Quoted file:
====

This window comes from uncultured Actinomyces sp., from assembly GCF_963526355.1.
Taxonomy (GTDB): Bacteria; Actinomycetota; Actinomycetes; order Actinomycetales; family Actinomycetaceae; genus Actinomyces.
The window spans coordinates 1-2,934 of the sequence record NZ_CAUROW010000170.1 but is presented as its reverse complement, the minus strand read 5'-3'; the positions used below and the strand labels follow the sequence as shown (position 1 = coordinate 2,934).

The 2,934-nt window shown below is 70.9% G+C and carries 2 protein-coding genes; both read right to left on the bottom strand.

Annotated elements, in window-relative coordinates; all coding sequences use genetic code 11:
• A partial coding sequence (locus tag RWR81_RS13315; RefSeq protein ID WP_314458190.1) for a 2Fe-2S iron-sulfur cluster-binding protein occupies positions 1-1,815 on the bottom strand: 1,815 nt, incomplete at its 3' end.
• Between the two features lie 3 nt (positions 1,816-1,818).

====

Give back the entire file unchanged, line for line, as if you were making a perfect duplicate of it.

This window comes from uncultured Actinomyces sp., from assembly GCF_963526355.1.
Taxonomy (GTDB): Bacteria; Actinomycetota; Actinomycetes; order Actinomycetales; family Actinomycetaceae; genus Actinomyces.
The window spans coordinates 1-2,934 of the sequence record NZ_CAUROW010000170.1 but is presented as its reverse complement, the minus strand read 5'-3'; the positions used below and the strand labels follow the sequence as shown (position 1 = coordinate 2,934).

The 2,934-nt window shown below is 70.9% G+C and carries 2 protein-coding genes; both read right to left on the bottom strand.

Annotated elements, in window-relative coordinates; all coding sequences use genetic code 11:
• A partial coding sequence (locus tag RWR81_RS13315; RefSeq protein ID WP_314458190.1) for a 2Fe-2S iron-sulfur cluster-binding protein occupies positions 1-1,815 on the bottom strand: 1,815 nt, incomplete at its 3' end.
• Between the two features lie 3 nt (positions 1,816-1,818).